Hong Kong faces 24th weekend of protest day after student’s death

Protesters use road signs as shields during an anti-government rally in Hong Kong early Saturday, Nov. 9, 2019. (AP)
Updated 09 November 2019

Hong Kong faces 24th weekend of protest day after student’s death

  • Protesters have called for a general strike on Monday and for people to block public transport
  • A rally originally planned for Saturday to mark the 30th anniversary of the fall of the Berlin Wall was postponed

HONG KONG: Hong Kong protesters are planning a 24th straight weekend of pro-democracy rallies, including inside shopping malls across the Chinese-ruled city on Sunday, some of which have started peacefully in recent weeks and descended into violent chaos.
Protesters have also called for a general strike on Monday and for people to block public transport, calls that have come to nothing in the past.
A rally originally planned for Saturday to mark the 30th anniversary of the fall of the Berlin Wall was postponed. A “support martyrs” assembly is expected in the evening, likely focusing on protesters’ demands for universal suffrage for the former British colony.
Police granted permission for the gathering at Tamar park, in front of central government offices, one of the rare approvals for a protest in recent weeks.
Candlelight vigils mourning a student who died after a high fall during a rally in the early hours of Monday quickly spiraled into street fires and clashes between protesters and police on Friday.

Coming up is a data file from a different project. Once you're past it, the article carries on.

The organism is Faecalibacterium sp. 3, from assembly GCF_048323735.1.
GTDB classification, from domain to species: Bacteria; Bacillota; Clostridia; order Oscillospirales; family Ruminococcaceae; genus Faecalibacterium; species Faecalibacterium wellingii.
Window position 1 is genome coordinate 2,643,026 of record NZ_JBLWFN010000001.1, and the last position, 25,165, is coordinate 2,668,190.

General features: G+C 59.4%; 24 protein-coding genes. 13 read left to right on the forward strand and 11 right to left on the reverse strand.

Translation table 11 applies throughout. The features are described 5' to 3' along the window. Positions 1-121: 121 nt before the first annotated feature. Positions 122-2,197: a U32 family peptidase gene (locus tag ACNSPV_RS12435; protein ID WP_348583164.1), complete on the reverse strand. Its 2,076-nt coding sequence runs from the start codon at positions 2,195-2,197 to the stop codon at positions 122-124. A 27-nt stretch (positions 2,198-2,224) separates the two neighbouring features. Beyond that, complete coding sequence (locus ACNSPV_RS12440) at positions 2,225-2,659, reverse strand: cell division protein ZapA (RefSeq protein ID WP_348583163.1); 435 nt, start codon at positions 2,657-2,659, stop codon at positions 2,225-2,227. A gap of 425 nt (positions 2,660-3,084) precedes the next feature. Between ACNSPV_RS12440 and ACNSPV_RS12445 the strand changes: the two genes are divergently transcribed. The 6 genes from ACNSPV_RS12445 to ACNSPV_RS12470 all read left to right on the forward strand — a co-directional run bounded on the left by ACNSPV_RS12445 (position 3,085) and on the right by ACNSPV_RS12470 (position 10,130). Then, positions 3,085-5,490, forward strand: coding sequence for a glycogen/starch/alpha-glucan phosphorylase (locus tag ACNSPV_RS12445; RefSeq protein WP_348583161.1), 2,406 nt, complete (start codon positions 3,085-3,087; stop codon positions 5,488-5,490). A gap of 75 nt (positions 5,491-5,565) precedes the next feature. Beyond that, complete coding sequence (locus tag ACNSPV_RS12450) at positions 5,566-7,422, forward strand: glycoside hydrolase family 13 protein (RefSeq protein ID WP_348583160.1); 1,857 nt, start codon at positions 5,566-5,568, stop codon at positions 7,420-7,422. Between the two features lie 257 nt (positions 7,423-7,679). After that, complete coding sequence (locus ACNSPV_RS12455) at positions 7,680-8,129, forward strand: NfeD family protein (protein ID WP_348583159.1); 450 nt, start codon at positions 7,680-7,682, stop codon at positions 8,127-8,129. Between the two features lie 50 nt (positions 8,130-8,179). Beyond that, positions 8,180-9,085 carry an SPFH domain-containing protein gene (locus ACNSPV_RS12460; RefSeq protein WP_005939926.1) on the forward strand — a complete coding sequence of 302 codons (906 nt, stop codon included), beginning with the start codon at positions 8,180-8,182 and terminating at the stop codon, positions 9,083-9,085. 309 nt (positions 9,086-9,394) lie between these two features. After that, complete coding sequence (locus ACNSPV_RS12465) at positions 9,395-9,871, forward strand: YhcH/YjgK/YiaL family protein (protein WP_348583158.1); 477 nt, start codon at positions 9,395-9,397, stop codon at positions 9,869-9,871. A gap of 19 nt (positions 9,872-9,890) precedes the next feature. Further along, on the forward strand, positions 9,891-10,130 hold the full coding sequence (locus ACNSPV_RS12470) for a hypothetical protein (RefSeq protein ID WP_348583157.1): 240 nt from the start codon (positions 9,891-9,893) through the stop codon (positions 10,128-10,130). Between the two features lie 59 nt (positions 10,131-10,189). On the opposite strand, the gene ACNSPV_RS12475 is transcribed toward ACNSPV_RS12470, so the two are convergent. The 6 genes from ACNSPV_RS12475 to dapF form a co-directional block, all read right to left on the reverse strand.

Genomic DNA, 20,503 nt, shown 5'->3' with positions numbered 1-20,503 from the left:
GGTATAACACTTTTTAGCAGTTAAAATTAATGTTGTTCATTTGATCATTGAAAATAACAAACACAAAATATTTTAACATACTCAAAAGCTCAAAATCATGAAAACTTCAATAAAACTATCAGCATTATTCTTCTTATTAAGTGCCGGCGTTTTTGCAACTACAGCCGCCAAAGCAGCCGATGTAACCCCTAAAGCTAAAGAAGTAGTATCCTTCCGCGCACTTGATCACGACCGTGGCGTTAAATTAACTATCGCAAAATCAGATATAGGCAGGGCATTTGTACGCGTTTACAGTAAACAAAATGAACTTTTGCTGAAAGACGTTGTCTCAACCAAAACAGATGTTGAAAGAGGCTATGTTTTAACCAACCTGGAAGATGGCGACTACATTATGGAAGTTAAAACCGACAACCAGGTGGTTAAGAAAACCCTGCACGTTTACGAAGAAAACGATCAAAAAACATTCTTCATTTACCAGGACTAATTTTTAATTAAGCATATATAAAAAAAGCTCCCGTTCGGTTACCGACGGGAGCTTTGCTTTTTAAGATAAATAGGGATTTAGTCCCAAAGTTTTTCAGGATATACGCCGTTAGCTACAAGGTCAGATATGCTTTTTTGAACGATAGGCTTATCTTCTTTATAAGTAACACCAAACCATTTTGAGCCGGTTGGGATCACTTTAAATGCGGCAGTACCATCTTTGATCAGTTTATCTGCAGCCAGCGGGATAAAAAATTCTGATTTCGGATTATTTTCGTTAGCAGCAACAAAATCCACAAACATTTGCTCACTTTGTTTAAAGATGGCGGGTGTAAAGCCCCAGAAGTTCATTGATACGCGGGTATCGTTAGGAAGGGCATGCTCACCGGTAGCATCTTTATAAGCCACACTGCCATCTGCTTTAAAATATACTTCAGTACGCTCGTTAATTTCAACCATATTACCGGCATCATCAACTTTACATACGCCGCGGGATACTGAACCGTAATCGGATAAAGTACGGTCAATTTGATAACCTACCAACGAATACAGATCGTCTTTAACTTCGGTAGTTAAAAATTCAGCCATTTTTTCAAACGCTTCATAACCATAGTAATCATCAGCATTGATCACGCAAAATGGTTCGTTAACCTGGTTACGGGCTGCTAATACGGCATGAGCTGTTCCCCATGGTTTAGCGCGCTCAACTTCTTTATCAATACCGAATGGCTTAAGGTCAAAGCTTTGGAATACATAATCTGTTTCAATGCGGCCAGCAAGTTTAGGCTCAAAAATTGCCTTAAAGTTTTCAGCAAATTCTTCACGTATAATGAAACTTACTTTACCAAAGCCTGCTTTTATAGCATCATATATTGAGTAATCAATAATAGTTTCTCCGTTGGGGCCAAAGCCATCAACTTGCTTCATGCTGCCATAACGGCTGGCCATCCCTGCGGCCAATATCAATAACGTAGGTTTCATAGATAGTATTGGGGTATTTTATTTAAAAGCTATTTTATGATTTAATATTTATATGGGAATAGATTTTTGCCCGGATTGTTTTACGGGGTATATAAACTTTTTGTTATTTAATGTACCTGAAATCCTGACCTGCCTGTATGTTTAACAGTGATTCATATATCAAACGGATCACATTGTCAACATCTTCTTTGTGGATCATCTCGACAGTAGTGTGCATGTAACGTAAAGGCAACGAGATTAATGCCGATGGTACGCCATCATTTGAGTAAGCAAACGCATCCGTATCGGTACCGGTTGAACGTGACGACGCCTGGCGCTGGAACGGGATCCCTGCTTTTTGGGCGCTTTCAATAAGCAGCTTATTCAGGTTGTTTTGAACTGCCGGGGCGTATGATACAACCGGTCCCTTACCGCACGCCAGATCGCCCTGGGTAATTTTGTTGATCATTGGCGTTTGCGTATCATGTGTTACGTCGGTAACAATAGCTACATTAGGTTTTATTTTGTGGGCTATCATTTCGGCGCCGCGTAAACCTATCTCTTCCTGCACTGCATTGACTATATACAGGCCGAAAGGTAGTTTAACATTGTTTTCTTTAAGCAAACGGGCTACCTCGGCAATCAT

Police fired one round of live ammunition to warn what they called “a large group of rioters armed with offensive weapons” who threw bricks at officers trying to clear street barricades in the Kowloon area on Friday night, police said in a statement.
“The lives of the officers were under serious threat,” said the statement, which was released early on Saturday.
The death of the student at a hospital on Friday is likely to fuel anger with the police, who are under pressure over accusations of excessive force as the territory grapples with its worst political crisis in decades.
Chow Tsz-lok, 22, fell from the third to the second floor of a parking lot as protesters were being dispersed by police.
Students and young people have been at the forefront of the hundreds of thousands who have taken to the streets to seek greater democracy, among other demands, and rally against perceived Chinese meddling in the Asian financial hub.
Hong Kong returned to Chinese rule in 1997 under a “one country, two systems” formula, allowing it colonial freedoms not enjoyed on the mainland, including an independent judiciary and the right to protest.
China denies interfering in Hong Kong and has blamed Western countries for stirring up trouble.
Since June, protesters have thrown petrol bombs and vandalized banks, stores and metro stations. Police have fired rubber bullets, tear gas, water cannons and, in some cases, live ammunition.
Last weekend, anti-government protesters crowded a shopping mall in running clashes with police that saw a man slash people with a knife and bite off part of the ear of a politician.